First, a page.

For smaller budget independent shorts, feature projects or video game development, crowdsourcing can be very successful. This includes online sites like IndieGoGo or Kickstarter. European leader SeedUps, and UK-based Crowdcube.
Kickstarter leads all crowdfunding sites for most funds raised, claiming over $1.1 billion (yes, billion) pledged to over 60,000 projects since they opened for business in 2009. Among the most successful was the Veronica Mars film which raised $5.7 million on the site. The most successful crowdfunding venture ever started on Kickstarter, a video game called Star Citizen. It raised $2.1 million on the site, developed a following, and has continued on their own to raise a mind-boggling $44 million — and the game is still a year away from release!
Indiegogo’s overall haul may be just 1/5th of Kickstarter’s but it’s worth a look. The site was built specifically to support film projects and have thousands to their credit. It’s open to campaigns from virtually every country (Kickstarter only serves the US, UK, Canada, Australia, New Zealand, and The Netherlands). Unlike Kickstarter, you can elect to receive the funds you raise even if you don’t reach your goal.
Both sites have had films go to major festivals and get picked up for distribution. A great example was the 2013 Toronto International Film Festival where the People’s Choice Documentary Award went to The Square, a film about the Egyptian Revolution that raised funds on Kickstarter, while the award for Best Canadian First Feature went to Asphalt Watches, an Indiegogo-funded film.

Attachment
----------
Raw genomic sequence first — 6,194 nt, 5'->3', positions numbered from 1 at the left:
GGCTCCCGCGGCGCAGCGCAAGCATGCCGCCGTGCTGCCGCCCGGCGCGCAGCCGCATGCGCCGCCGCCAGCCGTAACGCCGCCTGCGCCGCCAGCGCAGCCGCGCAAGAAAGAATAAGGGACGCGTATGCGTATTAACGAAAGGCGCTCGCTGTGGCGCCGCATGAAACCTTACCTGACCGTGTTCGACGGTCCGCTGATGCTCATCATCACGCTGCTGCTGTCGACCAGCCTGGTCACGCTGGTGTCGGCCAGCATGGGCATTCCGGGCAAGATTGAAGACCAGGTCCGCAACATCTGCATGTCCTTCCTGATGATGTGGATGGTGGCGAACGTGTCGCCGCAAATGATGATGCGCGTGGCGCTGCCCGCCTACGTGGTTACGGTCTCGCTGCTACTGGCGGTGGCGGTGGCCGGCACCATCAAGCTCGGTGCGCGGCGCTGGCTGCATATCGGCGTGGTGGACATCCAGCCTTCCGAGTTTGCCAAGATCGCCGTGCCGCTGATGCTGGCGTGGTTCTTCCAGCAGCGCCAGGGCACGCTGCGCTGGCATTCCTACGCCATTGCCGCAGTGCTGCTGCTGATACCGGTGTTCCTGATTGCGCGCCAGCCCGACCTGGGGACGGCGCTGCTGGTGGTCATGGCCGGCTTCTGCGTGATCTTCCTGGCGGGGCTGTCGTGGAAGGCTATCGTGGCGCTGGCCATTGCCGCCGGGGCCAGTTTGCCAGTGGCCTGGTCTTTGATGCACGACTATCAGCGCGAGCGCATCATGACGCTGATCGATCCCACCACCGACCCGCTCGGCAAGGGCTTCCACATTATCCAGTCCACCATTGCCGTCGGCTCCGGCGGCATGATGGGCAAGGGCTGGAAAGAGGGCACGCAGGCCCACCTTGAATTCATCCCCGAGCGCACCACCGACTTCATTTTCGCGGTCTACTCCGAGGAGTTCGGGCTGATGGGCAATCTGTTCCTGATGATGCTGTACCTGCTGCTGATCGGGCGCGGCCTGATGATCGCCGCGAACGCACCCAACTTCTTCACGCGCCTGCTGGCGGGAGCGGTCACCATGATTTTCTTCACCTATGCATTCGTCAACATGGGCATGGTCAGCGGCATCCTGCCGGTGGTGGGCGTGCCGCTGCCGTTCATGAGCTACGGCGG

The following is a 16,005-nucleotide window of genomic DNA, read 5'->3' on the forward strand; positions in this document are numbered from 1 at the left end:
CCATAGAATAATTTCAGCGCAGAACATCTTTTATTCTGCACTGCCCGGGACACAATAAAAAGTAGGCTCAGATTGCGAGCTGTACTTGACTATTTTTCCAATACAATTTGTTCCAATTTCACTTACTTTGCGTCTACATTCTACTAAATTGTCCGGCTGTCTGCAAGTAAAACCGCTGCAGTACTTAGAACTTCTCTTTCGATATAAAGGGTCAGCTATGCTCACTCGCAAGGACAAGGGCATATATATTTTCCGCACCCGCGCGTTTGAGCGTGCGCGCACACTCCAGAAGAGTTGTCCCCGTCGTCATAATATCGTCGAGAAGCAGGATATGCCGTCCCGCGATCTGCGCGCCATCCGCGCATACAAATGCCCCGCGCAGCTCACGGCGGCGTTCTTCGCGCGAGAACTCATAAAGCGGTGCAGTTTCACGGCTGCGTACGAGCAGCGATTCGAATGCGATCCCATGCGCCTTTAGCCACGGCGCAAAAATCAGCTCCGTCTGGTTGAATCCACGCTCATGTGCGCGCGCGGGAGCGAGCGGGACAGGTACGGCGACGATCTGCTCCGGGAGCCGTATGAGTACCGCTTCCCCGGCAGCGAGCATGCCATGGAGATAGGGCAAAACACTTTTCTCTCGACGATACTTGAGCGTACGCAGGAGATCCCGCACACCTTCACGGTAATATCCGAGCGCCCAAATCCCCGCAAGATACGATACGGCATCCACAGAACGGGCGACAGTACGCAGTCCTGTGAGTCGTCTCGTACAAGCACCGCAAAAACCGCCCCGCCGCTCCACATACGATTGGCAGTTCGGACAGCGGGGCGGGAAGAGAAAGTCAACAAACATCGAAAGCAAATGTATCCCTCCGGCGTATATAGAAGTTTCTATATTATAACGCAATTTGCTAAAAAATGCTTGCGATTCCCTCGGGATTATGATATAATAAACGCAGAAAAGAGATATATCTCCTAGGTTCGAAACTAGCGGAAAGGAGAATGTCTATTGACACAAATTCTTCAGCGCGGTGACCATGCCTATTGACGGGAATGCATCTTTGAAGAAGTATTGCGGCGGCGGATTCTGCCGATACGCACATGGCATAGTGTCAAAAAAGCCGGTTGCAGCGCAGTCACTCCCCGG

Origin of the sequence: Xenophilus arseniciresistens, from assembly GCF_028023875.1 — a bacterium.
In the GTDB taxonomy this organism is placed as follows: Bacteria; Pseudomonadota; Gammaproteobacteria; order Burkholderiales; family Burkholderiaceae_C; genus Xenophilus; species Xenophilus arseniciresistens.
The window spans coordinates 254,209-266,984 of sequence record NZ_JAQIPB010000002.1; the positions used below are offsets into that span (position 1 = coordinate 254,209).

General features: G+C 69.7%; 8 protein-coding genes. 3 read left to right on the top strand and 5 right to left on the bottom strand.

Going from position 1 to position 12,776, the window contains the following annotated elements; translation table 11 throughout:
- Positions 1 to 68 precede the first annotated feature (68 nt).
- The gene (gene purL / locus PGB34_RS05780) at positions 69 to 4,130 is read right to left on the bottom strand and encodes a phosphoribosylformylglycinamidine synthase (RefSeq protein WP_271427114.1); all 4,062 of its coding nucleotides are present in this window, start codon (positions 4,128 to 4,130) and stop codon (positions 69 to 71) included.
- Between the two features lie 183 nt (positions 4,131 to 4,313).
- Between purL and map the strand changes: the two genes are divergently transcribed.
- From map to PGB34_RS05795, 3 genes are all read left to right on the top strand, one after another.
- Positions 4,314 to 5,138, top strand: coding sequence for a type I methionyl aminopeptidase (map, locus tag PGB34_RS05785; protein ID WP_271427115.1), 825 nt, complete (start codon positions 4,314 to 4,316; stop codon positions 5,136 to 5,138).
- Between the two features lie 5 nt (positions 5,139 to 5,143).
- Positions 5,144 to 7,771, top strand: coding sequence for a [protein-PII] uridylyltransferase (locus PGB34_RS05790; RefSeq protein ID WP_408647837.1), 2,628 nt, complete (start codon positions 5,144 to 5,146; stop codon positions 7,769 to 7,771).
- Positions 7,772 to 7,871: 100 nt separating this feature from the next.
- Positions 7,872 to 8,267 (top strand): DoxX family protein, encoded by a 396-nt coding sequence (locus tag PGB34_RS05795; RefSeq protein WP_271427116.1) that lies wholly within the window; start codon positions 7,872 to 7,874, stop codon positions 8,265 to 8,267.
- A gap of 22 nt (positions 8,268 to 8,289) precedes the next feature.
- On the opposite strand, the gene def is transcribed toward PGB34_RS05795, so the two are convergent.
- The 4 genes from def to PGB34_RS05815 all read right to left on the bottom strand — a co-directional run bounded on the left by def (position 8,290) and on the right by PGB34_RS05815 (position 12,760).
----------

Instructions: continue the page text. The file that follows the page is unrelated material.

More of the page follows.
SeedUps is more like a gap financing service. Projects looking for up to $500,000 submit their projects to pre-qualified high net worth investors who will take an equity position. Crowdcube is similar.
As we were updating this section a great example of the power of crowdfunding emerged. Actor LeVar Burton proposed bringing back his PBS program Reading Rainbow. His initial goal was to raise $1 million in 34 days. He met that goal in just 11 hours.
Burton was able to generate the buzz using Twitter, where he had already nurtured an audience of well over a million followers.